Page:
Over the years they would continue to grow and expand, creating many new innovations and techniques that drastically improved filming of both live action and animated shorts until Walt felt it was time to make a full length animated film. Many would refer to it as "Disney's Folly" believing that no one would want to sit through a 90 minute animated film. That film, whose actual title was Snow White, went on to be the highest-grossing motion picture of 1938 and earned Walt Disney a number of awards. It also proved that audiences truly did enjoy full length animated films just as much as they did live action films. It was only the first of many feature animated films that Disney would go on to create.

There is so much more that I could say about Walt Disney, his life, and his family, but this entry is already becoming far too long. I have yet to get to so many of his other innovations and accomplishments, not the least of which includes what is often referred to as the “Happiest Place on Earth”: Disney World. He was a amazing man who lived a fascinating life. He did not always succeed in his goals, but he never gave up trying to achieve and accomplish more. He was one of the first who saw the value in creating a television show as a means of promoting his brand. Today, his name is one of the most recognizable names anywhere Ask anyone, and I doubt you would be able to find a single person who has not heard of Walt Disney. Ask any child about Disney World, and you will likely find a child who is begging a parent to take them to the park on their next family vacation.

I highly recommend reading this book to learn more about Walt Disney and his life, as honestly I have only managed to barely touch on it here. There is still so much more to learn about him. I know I enjoyed reading it and had a very hard time putting the book the down at night. My daughter was amazed at how quickly I finished reading it. Take a look at it for yourself. I don’t think you’ll regret it.

Monday, July 24, 2017

"Little Red: Everland Ever After" by Caroline Lee

So after the interesting but confusing book that I wasn't able to finish reading for my last entry, this time I decided to choose something nice and simple to read. I selected what I consider to be a twisted fairy tale. In this case, I the book I chose is a unique take on the classic "Little Red Riding Hood" story.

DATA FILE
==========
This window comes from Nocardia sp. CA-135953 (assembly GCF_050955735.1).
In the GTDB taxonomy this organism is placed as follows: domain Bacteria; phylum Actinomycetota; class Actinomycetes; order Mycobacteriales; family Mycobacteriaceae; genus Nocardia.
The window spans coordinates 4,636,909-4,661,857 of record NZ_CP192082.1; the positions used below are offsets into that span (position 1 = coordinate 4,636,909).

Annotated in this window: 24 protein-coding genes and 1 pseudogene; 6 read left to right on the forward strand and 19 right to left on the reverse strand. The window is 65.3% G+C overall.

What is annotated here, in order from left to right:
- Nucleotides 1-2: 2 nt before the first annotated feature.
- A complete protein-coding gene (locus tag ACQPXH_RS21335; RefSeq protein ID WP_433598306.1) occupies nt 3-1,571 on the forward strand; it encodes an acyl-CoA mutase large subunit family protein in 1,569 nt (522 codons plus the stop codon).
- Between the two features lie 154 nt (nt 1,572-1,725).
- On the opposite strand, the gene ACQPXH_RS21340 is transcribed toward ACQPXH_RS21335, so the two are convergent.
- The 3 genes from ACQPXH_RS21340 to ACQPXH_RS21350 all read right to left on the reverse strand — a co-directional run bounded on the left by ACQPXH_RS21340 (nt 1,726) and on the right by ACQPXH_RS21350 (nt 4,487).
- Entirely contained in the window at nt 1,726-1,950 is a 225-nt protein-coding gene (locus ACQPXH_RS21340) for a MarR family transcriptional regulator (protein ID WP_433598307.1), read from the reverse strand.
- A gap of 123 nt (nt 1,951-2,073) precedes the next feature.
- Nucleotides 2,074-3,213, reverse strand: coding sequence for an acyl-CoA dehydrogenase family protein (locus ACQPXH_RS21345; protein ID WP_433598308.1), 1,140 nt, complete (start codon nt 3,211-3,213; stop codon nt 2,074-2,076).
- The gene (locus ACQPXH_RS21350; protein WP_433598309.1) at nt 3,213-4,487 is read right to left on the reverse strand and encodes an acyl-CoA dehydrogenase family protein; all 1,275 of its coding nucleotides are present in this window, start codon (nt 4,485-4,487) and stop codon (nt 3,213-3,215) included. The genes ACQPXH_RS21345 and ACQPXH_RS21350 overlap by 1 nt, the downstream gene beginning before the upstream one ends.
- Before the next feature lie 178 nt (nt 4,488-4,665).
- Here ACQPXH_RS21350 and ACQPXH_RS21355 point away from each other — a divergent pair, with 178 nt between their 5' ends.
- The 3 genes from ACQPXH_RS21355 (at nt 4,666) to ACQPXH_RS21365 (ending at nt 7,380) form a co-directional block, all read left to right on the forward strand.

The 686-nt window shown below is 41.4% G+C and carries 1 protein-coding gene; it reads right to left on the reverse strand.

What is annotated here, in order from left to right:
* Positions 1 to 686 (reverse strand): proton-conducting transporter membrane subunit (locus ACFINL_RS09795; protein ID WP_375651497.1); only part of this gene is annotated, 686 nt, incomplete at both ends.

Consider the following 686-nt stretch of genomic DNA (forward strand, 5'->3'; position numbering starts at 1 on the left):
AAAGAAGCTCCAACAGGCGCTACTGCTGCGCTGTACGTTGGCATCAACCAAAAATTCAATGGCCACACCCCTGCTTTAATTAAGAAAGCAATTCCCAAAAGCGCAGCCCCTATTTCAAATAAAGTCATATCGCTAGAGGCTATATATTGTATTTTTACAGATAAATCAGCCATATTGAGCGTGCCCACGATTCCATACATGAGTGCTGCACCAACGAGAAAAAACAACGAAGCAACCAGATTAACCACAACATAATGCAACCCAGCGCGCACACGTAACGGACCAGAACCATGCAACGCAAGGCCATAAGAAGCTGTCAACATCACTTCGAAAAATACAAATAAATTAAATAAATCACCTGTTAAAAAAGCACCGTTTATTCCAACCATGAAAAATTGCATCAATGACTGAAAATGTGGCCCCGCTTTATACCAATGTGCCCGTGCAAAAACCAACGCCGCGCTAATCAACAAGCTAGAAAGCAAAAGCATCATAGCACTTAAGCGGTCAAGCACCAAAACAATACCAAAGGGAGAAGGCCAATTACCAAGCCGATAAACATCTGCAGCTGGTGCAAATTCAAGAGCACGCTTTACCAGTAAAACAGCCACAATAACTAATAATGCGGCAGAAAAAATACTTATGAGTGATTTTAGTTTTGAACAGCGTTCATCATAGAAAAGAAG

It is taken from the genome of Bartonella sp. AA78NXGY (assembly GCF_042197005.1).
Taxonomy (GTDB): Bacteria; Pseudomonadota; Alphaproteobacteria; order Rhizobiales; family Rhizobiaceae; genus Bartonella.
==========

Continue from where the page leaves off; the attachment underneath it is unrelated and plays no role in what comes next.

The town of Everland seems to be populated by the main characters of a number of nursery rhymes and fairy tales. Abuela, the old woman who runs the orphanage in a worn out building that resembles a shoe, Rojita, and a whole host of other easily recognizable characters appear in this book.

Rojita is trying to return home to the western town of Everland where her grandfather has recently passed away. She is bringing his will, which leaves her and her brother as his heirs to everything he possessed. A vicious gunslinger by the name of El Lobo is pursuing her. He intends to kill her grandmother and brother, and forcing Rojita to marry him (whether she wants to or not.) As her husband, he would then legally have control over everything she inherits.

This is a simple but entertaining story and a very quick read. There are other books in the series that I can only assume involve other fairy tale/nursery rhyme characters who also reside in Everland. It is well enough written to allow the reader to just relax and enjoy the story without requiring too much thought.

The book is a bit on the predictable side, but still quite enjoyable. If you're in the mood for some light, fun reading material, this book would be a good choice. But if you’re looking for something that will make you think about it a bit more, then you might want to look elsewhere.

Saturday, July 22, 2017

"The Iron Ship" by K.M. McKinley

This entry was a difficult one for me to write as I only made it through about 40% of the book. How can I review a book I didn't finish reading? That’s part of what makes it so difficult. The author writes beautifully and the book was very well edited. What I did read, I definitely enjoyed. So why did I give up on the book?
The author created her own world, and in the creation of this world left me feeling very confused.  I wanted to read all of it, but by the time I reached the almost halfway point I felt so confused that I realized I was losing my enjoyment in the reading of it. That told me that it was time for me to put the book aside and find something else to read. I hated to do it, but sometimes you just have to admit defeat.
So would I try reading something else by this author in the future? That would be a definite yes. Even feeling lost and confused, I was enjoying the author’s writing. For right now, however, this book just wasn’t for me. Other people might find it more to their tastes and less confusing than I did. (On Amazon’s website it received mostly 5 star customer reviews, and nothing lower than 3 stars at the time of my writing this review.) The author is very talented and I did enjoy the writing, even if I found the book too confusing to finish at this time.
I do intend to try reading this book again at some point in the future. I just needed a break from it for a while. Hopefully when I decide to come back to it, I will have better luck with making it through to the end. Until then, it’s time for me to find a different book to read and discuss with all of you.